Disproportionately, six British soldiers, including me, have faced or continue to face prosecution.  In fact, research indicates that veterans are 54x more likely to be prosecuted in Northern Ireland than IRA terrorists.  These number don’t add up and it is clear that veterans are being subject to discriminatory treatment.

This imbalance is due in the large part to a secret administrative programme which was run by the British Government between 2000 and 2014.  Because of it, at least 187 Republicans who feared prison for suspected terrorist offences received effective amnesties from prosecution under the now infamous ‘on-the-run’ scheme. As a veteran, I don’t want an amnesty, not least because I’ve done nothing wrong.  I just want fair treatment.

What can we do

A lot of you have already supported me by donating to help me pay my legal fees for a Judicial Review application at the Administrative Court.  If my application had been successful, the Court would have made a declaration that the Secretary of State for Northern Ireland acted unlawfully in failing, despite government promises, to give British veterans legal protection from vexatious prosecutions.  This would have forced the government to introduce legislation that prevents discriminatory treatment against veterans who served in Northern Ireland.

On 3 June 2020 the Administrative Court refused my application.  I appealed to the Court of Appeal on 10 June 2020.  My appeal was also refused.  This was despite eye-witness testimony from Former Veterans Minister, Johnny Mercer, who testified to the Court of Appeal that the government had, in fact, unequivocally promised to introduce protections for Northern Ireland veterans, and it was because UKG had repeatedly broken that promise that he had resigned in April 2021.

Despite no one being more knowledgeable or involved in the matter than Mr. Mercer, who personally witnessed the facts and events to which he testified, the Court of Appeal dismissed his evidence as mere opinion; this has left me with no option but to take my case to Strasbourg.

The government made clear statements that they would introduce legislation to protect veterans who served in Northern Ireland from being unfairly discriminated against.  Nothing has been forthcoming.  My criminal trial commences on Monday and I am facing a charge of attempted murder.  A crime I categorically did not commit.  All a price I am now having to pay for risking my life to serve this country.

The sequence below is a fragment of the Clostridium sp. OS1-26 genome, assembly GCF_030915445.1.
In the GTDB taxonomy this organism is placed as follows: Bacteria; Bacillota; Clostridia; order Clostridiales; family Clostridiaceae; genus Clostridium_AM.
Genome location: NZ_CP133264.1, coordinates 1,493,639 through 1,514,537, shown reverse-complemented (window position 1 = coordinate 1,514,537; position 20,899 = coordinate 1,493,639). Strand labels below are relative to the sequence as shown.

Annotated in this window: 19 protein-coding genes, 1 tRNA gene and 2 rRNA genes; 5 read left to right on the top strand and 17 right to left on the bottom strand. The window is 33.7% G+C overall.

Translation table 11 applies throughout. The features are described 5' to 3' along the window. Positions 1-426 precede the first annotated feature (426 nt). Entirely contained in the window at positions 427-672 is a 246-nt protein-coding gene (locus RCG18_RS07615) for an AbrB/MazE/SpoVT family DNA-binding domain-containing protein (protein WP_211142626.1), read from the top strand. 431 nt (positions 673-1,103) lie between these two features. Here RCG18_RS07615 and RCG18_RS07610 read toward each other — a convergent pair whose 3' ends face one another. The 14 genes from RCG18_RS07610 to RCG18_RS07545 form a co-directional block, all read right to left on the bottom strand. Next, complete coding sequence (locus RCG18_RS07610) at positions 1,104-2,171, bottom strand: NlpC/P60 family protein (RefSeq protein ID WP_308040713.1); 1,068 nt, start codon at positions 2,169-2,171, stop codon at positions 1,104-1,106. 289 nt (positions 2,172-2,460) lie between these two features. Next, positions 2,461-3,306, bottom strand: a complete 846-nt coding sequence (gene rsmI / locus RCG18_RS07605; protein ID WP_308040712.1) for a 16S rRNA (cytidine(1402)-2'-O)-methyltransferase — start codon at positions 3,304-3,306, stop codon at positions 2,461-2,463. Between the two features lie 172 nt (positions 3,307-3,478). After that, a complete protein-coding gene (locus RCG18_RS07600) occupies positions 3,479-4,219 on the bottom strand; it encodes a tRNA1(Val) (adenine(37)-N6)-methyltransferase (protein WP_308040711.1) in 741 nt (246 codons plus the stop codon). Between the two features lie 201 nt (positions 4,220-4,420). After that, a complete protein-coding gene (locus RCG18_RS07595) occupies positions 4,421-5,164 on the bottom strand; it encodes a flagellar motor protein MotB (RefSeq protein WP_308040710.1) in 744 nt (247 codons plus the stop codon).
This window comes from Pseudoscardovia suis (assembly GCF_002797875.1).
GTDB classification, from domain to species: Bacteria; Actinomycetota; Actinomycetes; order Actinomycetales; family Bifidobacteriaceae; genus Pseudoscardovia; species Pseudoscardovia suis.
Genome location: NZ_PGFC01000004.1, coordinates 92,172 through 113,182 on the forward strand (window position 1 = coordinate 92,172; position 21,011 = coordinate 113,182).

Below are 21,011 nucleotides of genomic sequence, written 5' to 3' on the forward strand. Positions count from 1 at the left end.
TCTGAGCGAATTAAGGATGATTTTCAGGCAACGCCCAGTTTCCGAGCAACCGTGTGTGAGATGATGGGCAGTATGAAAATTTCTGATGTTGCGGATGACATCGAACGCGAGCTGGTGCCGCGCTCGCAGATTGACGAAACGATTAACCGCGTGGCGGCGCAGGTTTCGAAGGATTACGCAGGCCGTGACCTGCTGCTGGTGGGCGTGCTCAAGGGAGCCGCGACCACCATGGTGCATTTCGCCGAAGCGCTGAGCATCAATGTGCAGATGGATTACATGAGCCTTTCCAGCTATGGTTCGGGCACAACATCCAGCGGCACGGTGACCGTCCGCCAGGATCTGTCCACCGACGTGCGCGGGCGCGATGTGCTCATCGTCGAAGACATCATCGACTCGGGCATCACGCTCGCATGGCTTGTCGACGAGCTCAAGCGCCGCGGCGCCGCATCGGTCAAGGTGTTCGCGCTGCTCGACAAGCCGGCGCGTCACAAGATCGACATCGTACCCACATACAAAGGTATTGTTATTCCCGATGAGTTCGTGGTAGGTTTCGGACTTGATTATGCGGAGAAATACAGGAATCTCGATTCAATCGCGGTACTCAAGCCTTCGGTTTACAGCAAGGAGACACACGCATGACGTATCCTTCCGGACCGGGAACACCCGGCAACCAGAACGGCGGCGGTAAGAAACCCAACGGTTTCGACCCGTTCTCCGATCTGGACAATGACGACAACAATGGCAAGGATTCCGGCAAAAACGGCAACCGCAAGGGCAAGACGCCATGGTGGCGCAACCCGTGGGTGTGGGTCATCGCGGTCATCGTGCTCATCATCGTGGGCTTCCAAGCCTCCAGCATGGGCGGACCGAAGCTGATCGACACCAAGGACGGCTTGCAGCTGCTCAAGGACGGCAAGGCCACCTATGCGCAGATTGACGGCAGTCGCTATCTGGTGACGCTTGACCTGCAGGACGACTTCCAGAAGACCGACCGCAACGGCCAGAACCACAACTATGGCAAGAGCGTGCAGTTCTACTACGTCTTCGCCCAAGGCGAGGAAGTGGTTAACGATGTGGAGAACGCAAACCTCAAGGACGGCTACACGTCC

But there is still hope. 

I have brought my case to the Strasbourg court.  It is an international court for human rights.  They will consider my application and, if successful, they will declare that the UK Government has acted discriminately against me and infringed my human rights.

Perhaps, finally, the government will be pushed to keep their promises and start to treat British veterans with the respect that they deserve.

How you can help

I need to raise funds to cover the current and future costs of making my application to Strasbourg.  Every penny donated will go towards the funding of the progression of my case.  

Your money will help to protect the rights of men and women who risked their lives to serve this country.

I am represented by solicitors McCue Jury & Partners LLP and barrister Dr. Austen Morgan who was counsel to the Parliamentary Inquiry into the IRA ‘On-The-Runs’ scandal.  I am represented in the criminal proceedings by Devonshires Solicitors LLP in England and MTB Solicitors in Belfast.

Thank you, from the bottom of my heart, for your support.  I simply could not continue this fight for justice without you.

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Update 1

Dennis Hutchings

Oct. 19, 2021

Update

Yesterday we received the deeply sad news that Dennis Hutchings passed away yesterday after contracting COVID-19 during his criminal trial in Belfast.

We, Dennis’ lawyers, are currently taking stock of this information and discussing as a team the best way forwards.  We know that Dennis believed wholeheartedly in his application to the Strasbourg Court and standing up for the rights of all British veterans in his struggle to achieve fair and equal treatment for veterans.  For the moment, we are simply reflecting on the loss of Dennis and our thoughts are with his family at this terrible time. Dennis was an honourable and principled man who deserved much better – he will be missed.

We will be back in touch with a further update in due course.  On Dennis’ behalf, thank you so much for the support you have given.  It meant a great deal to him.

With best wishes,

Dennis’ legal team